“I think it generates about one-third of my business. We get calls all the time from people who just bought a home and don’t know who to call when they have a problem – until they see the sticker.”

 

Stickler for detail

Of course, the stickers are useless if they aren’t backed up with good service. As Kirkman puts it, callbacks are a killer because there’s no profit in going back to do a job again – for free.

“I very seldom do less than two passes through a line,” he says. “In older homes where there’s no cleanout in the basement, I go twice from the access point in the parkway to the street, and twice from the access point to the basement. That’s above and beyond what most guys do. While I work, I’m also running water somewhere in the house so that whatever debris I cut loose gets flushed out.”

On 4-inch pipes, Kirkman first uses a 2-inch spade cutter to wrap up roots and pull them back toward him. Then he deploys a curved 3-inch H-cutter that gets up against the edge of the pipe. On 6-inch lines, he first uses a 4 1/2-inch spade cutter followed by a 4 1/2-inch H-cutter (all cutters from RIDGID).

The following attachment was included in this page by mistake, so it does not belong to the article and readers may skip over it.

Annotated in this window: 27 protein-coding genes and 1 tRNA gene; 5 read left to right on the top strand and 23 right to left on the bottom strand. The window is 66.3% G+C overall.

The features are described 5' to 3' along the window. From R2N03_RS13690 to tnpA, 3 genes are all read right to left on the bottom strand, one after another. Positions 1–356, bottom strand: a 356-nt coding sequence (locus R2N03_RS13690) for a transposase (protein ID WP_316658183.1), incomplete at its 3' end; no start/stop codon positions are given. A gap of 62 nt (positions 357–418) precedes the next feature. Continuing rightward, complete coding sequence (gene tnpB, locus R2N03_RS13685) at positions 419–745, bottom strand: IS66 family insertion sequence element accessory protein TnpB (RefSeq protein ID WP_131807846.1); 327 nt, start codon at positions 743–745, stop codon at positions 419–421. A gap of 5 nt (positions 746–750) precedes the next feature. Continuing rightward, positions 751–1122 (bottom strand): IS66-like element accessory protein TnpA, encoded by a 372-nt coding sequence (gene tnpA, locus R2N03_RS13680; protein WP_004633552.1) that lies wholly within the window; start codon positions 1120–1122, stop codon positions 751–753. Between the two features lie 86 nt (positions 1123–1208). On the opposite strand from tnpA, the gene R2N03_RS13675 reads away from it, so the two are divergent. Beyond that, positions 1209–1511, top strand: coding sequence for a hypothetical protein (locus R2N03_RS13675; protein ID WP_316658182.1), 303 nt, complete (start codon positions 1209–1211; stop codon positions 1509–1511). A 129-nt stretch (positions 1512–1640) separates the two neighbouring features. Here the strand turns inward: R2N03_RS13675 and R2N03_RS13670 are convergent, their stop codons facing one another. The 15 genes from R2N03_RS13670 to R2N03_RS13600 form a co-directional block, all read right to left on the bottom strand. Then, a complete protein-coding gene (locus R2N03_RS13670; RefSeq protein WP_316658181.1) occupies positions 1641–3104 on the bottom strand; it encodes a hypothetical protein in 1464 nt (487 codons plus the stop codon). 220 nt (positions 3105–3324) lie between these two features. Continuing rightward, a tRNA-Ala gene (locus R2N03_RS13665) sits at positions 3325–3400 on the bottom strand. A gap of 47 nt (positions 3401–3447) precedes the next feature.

While he works on a clogged drain, he asks the homeowner to fill the washing machine with water, then pause it when it’s full. When he’s finished, he asks the owner to activate the spin cycle. That sends a large surge of water through the drain, which he watches through the cleanout with a flashlight to ensure that the drain is fully cleared.

“Doing things right the first time provides value for the customer, and I don’t get many callbacks,” he says. “Now, everyone makes a silly mistake every so often. But it’s what you do about those mistakes that mean something to the customer.

“The bottom line is that callbacks are a profit killer. You lose the two hours you spent going back, plus the four or so hours you put in initially. You cannot make that up. In my opinion, if you’re going to work and not get paid, you might as well set your butt in a chair and watch NASCAR on TV.”

 

The right price

Proper pricing is another cornerstone of Kirkman’s success. He endorses the business advice of plumbing-industry legend Frank Blau, a strong advocate of flat-rate pricing. Kirkman first heard Blau speak at a Pumper & Cleaner Environmental Expo International more than 20 years ago.

“Until then, I was just trying to figure out how to make money, but I didn’t know what I was doing,” he says. “I was just sort of winging it. Making money? Yes, but only because of my business volume. But I wasn’t making enough.”